Important Trading Option Terms
Options Strike Price, Exercise Price and Expiration Date
Options traders use terms that are unique to options markets. Understanding what terms like strike price, exercise price, and expiration date mean is crucial for trading options. These terms appear often and have a significant effect on the profitability of an options trade.
An Option's Strike Price
A strike price is set for each option by the seller of the option, who is also called the writer. When you buy a call option, the strike price is the price at which you can buy the underlying asset if you choose to utilize the option. For example, if you buy a call option with a strike price of $10, you have the right, but not the obligation, to buy that stock at $10. It is worthwhile to do so if the underlying stock is trading above $10. In this case, you can also sell the call for a profit. The profit is approximately the difference between the underlying stock price and the strike price.
Alternatively, you can "exercise" your option and buy the stock at $10, even if it is trading at $15 on the stock exchange.
When you buy a put option, the strike price is the price at which you can sell the underlying asset. For example, if you buy a put option with a strike price of $10, you have the right to sell that stock at $10. It is worthwhile to do so if the underlying stock is trading below $10. In this case, you may also sell the put for a profit. The profit is approximately the difference between the strike price and the underlying stock price. Just like the call option, you may also "exercise" your option and sell/short the stock at $10, even if it is trading at $5 on the stock exchange.
Exercising an Option and the Exercise Price
An option buyer pays a premium, which is the cost of the option, for the right to buy or sell an underlying asset at the strike price. If a buyer chooses to use that right, then they are "exercising" the option.
Exercising the option is beneficial if the underlying asset price is above the strike price of a call option, or the underlying asset price is below the strike price of a put option.
Traders don't need to exercise the option. Exercising an option is not an obligation. Only exercise the option if you want to buy or sell the actual underlying asset. Most options are not exercised, even the profitable ones. For example, a trader buys a call option for a premium of $1 on a stock with a strike price of $10. Near the expiration date of the option, the underlying stock is trading at $16. Instead of exercising the option and taking control of the stock at $10, the option trader will typically just sell the option, closing out the trade.
In doing so, they net approximately $5 per share they control.
Since one option controls 100 shares of stock, this trades nets $500. The math is as follows: $16 share price less the strike price of $10 means the option is worth approximately $6. The trader paid $1 for the option; thus the profit is $5. The option is worth approximately $6 because there are other factors that affect the worth of an option aside from the price of the underlying stock. These other factors are called greeks.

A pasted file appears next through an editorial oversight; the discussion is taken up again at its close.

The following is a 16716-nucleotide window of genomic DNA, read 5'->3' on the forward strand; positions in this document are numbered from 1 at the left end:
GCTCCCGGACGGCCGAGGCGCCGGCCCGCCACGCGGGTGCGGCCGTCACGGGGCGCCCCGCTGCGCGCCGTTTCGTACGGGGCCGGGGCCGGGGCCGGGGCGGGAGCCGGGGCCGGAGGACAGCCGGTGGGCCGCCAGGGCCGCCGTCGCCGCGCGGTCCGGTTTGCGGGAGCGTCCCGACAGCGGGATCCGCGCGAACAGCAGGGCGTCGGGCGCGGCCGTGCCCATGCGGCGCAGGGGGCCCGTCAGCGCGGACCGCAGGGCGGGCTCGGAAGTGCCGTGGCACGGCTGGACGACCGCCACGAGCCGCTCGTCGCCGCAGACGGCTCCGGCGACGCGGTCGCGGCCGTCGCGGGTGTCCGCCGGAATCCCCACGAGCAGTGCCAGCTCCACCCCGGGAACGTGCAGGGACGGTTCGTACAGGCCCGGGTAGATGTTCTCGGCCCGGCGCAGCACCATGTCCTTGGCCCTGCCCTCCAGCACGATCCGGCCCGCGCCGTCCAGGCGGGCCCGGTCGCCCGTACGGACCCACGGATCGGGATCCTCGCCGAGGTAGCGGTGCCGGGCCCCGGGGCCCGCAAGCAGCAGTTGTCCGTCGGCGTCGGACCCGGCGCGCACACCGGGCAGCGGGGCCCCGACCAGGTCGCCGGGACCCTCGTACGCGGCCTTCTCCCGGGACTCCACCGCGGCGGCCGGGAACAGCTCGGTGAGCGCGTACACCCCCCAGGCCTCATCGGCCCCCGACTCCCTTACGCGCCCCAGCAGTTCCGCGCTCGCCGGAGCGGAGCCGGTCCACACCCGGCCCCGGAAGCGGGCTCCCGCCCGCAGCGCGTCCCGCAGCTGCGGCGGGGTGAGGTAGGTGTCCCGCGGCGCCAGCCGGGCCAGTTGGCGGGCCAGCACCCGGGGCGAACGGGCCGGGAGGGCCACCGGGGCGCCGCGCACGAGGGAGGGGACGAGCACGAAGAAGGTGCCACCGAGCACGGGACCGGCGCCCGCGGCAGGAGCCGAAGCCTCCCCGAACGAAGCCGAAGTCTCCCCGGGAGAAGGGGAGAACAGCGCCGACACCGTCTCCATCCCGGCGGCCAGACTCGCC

The strike price is the same as the exercise price. It's the price at which you take control of the underlying asset should you choose to exercise the option. Regardless of what price the underlying security is trading at, the strike price/exercise price are fixed and do not change for that specific option.
Option contracts specify the expiration date as part of the contract specifications. For European style options, the expiration date is the only date that an in the money (in profit) options contract can be exercised. This is because European style options can't be exercised, nor can the position be closed, before the expiration date.
For U.S. style options, the expiration date is the last date that an in the money options contract can be exercised. This is because U.S. style options can be exercised, or bought or sold, on any day up to the expiration date. Options contracts that are out of the money (not in profit) on the expiration date are not exercised and expire worthless. For example, if you buy a call option with a strike price of $10, and the underlying stock currently trades at $9 on the stock exchange, there is no reason to exercise that option; it is worthless on the expiration date.
Any premium paid for this option is forfeited.
Options traders who have bought options contracts want their options to be in the money. Traders who have sold/wrote options contracts want the buyer's options to be out of the money and expire worthless on the expiration date. When a buyer's option expires worthless, that means the seller gets to keep the premium as a profit for writing the option.
Edited by Cory Mitchell